Here’s a thought: you’re in a long-term relationship and it started when you were born. This relationship is not of the human kind, but rather with microorganisms. And it’s a relationship you’ll never be able to escape. That might sound creepy, but actually, it’s ok; in fact, it’s good for you. Since you were born, there has been an ecosystem of microbes living inside and on you, co-existing, unconsciously, but importantly, symbiotic.
Now, to be clear, we have different microbiomes on and in our bodies; specifically, there is the gut, oral, vaginal, and skin. They all play a part in our health and immunity. Our skin microbiome is really interesting because as skin is the largest organ we have, which spans across our whole body, we actually have different “mini” microbiomes on our skin. For example, the microbiome under your armpit is different from the microbiome on your foot, which is different from your forehead.
What is a skin microbiome, anyway?
Let’s double click on “skin microbiome” for a minute. What is a skin microbiome actually? Your skin houses trillions of viruses, bacteria, and fungi, which are collectively known as the skin microbiome. Different parts of skin inhabit different sets of the microbiome, hence, microorganisms are found in those regions where optimum conditions for their growth are available. Your microbiome helps your skin in the following ways:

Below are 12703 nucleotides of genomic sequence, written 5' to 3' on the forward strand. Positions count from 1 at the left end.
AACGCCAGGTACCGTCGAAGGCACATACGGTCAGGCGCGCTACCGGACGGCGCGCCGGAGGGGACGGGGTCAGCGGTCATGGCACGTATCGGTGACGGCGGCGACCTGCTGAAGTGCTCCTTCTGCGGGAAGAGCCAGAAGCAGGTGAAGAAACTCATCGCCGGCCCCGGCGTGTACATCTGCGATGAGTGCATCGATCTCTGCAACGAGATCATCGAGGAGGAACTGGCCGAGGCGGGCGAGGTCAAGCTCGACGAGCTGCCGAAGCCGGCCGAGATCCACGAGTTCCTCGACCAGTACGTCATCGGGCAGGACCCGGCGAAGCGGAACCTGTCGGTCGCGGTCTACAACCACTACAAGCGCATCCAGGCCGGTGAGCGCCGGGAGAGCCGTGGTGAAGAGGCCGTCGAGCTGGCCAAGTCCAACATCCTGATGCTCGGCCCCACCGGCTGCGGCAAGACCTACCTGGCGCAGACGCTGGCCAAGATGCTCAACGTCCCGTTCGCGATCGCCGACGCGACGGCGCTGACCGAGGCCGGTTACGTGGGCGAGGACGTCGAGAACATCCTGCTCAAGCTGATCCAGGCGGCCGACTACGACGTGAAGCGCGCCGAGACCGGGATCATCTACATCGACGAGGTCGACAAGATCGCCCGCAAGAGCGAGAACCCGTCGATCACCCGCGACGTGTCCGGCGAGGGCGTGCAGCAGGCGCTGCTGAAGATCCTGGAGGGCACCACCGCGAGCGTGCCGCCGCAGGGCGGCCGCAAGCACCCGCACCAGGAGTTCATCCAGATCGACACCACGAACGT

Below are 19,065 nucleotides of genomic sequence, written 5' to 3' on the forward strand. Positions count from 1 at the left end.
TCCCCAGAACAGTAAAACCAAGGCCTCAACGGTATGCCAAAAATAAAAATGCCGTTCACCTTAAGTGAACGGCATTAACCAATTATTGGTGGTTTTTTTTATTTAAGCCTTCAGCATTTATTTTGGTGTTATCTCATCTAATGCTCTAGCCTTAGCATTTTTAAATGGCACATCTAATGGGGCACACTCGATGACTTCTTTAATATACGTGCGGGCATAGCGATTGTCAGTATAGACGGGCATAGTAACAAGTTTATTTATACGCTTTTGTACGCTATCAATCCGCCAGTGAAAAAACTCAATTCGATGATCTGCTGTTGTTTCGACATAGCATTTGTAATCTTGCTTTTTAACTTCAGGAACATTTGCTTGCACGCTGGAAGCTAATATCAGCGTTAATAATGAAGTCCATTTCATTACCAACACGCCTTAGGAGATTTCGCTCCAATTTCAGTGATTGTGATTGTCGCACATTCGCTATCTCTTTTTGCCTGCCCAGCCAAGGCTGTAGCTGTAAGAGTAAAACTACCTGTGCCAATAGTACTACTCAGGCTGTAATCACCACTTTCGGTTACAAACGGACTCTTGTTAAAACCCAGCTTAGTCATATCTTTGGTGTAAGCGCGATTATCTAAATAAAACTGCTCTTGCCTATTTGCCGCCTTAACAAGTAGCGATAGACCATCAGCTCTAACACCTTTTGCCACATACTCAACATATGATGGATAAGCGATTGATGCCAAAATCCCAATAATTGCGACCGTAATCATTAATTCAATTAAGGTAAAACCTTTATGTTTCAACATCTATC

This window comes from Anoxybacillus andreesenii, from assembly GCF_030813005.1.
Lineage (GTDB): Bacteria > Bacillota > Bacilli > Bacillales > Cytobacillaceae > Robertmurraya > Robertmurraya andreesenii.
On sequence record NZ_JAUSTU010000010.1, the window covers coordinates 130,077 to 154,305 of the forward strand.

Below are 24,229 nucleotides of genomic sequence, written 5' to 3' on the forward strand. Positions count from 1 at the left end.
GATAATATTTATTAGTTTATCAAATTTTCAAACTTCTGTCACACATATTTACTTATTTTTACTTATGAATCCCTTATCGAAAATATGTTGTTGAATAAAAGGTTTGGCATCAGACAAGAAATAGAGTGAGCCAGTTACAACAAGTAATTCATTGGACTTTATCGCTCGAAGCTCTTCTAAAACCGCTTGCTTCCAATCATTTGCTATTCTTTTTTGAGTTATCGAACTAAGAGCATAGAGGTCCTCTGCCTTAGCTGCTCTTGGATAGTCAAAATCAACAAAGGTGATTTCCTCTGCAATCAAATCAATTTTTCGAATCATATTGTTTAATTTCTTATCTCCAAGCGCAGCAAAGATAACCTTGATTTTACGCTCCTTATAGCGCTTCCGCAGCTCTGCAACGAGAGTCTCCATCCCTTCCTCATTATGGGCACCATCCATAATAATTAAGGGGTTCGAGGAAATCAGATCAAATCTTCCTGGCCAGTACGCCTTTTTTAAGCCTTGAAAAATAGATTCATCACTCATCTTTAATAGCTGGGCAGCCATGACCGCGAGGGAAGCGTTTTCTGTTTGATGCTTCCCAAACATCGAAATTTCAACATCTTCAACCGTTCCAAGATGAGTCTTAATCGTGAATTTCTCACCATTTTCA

1. Skin microbes help maintain the skin barrier and prevent potentially pathogenic organisms from invading the skin. In a healthy skin microbiome, symbiotic microbes can prevent pathogenic microbes from growing and produce organic acids that help regulate skin pH.
2. Microorganisms support your immune system. Microbes have inhabited your skin from the moment you were born. They remain in a close relationship with the immune cells of your body and help your host immune cells combat pathogens in case they breach the skin barrier.
Can your skin microbiome change?
Even though you were born with a specific skin microbiome, there are factors that can change, regulate, or modulate the ecosystem for better or worse, namely environmental and intrinsic factors.
Environmental factors that affect the skin microbiome:
1. Lifestyle and occupational habits
2. Quality and nutrition content of food consumed